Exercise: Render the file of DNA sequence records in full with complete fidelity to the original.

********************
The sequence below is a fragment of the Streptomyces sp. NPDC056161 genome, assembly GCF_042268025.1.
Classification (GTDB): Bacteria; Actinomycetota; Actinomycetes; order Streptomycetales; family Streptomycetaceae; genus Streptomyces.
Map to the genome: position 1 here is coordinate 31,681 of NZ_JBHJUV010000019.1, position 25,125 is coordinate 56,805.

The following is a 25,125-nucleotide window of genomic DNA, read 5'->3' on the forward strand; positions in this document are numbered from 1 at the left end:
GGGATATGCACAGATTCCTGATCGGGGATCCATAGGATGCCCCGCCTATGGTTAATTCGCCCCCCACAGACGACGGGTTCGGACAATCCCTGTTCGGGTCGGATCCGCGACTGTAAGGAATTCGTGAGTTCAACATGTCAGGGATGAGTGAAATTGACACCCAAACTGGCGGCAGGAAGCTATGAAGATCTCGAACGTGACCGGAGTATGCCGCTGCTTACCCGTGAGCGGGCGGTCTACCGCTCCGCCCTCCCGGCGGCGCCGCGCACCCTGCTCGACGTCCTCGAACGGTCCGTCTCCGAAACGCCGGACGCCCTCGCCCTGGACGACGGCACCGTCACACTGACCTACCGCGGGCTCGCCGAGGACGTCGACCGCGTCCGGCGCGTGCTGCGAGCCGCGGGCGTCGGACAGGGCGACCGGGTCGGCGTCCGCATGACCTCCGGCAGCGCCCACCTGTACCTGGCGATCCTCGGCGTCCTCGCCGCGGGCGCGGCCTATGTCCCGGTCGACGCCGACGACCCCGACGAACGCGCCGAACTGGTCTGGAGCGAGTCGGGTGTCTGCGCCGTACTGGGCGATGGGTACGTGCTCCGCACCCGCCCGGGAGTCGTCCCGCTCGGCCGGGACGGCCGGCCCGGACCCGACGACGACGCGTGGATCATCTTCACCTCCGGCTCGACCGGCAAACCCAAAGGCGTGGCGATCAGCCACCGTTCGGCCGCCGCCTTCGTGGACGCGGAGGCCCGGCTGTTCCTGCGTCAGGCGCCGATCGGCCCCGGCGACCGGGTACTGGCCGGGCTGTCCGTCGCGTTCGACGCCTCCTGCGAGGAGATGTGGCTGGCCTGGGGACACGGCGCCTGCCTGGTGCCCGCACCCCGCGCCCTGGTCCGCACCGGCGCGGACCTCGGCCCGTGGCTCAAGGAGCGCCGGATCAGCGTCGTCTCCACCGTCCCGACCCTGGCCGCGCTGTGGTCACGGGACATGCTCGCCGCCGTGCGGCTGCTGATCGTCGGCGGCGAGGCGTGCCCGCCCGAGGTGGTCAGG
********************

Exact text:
The sequence below is a fragment of the Streptomyces sp. NPDC056161 genome, assembly GCF_042268025.1.
Classification (GTDB): Bacteria; Actinomycetota; Actinomycetes; order Streptomycetales; family Streptomycetaceae; genus Streptomyces.
Map to the genome: position 1 here is coordinate 31,681 of NZ_JBHJUV010000019.1, position 25,125 is coordinate 56,805.

The following is a 25,125-nucleotide window of genomic DNA, read 5'->3' on the forward strand; positions in this document are numbered from 1 at the left end:
GGGATATGCACAGATTCCTGATCGGGGATCCATAGGATGCCCCGCCTATGGTTAATTCGCCCCCCACAGACGACGGGTTCGGACAATCCCTGTTCGGGTCGGATCCGCGACTGTAAGGAATTCGTGAGTTCAACATGTCAGGGATGAGTGAAATTGACACCCAAACTGGCGGCAGGAAGCTATGAAGATCTCGAACGTGACCGGAGTATGCCGCTGCTTACCCGTGAGCGGGCGGTCTACCGCTCCGCCCTCCCGGCGGCGCCGCGCACCCTGCTCGACGTCCTCGAACGGTCCGTCTCCGAAACGCCGGACGCCCTCGCCCTGGACGACGGCACCGTCACACTGACCTACCGCGGGCTCGCCGAGGACGTCGACCGCGTCCGGCGCGTGCTGCGAGCCGCGGGCGTCGGACAGGGCGACCGGGTCGGCGTCCGCATGACCTCCGGCAGCGCCCACCTGTACCTGGCGATCCTCGGCGTCCTCGCCGCGGGCGCGGCCTATGTCCCGGTCGACGCCGACGACCCCGACGAACGCGCCGAACTGGTCTGGAGCGAGTCGGGTGTCTGCGCCGTACTGGGCGATGGGTACGTGCTCCGCACCCGCCCGGGAGTCGTCCCGCTCGGCCGGGACGGCCGGCCCGGACCCGACGACGACGCGTGGATCATCTTCACCTCCGGCTCGACCGGCAAACCCAAAGGCGTGGCGATCAGCCACCGTTCGGCCGCCGCCTTCGTGGACGCGGAGGCCCGGCTGTTCCTGCGTCAGGCGCCGATCGGCCCCGGCGACCGGGTACTGGCCGGGCTGTCCGTCGCGTTCGACGCCTCCTGCGAGGAGATGTGGCTGGCCTGGGGACACGGCGCCTGCCTGGTGCCCGCACCCCGCGCCCTGGTCCGCACCGGCGCGGACCTCGGCCCGTGGCTCAAGGAGCGCCGGATCAGCGTCGTCTCCACCGTCCCGACCCTGGCCGCGCTGTGGTCACGGGACATGCTCGCCGCCGTGCGGCTGCTGATCGTCGGCGGCGAGGCGTGCCCGCCCGAGGTGGTCAGG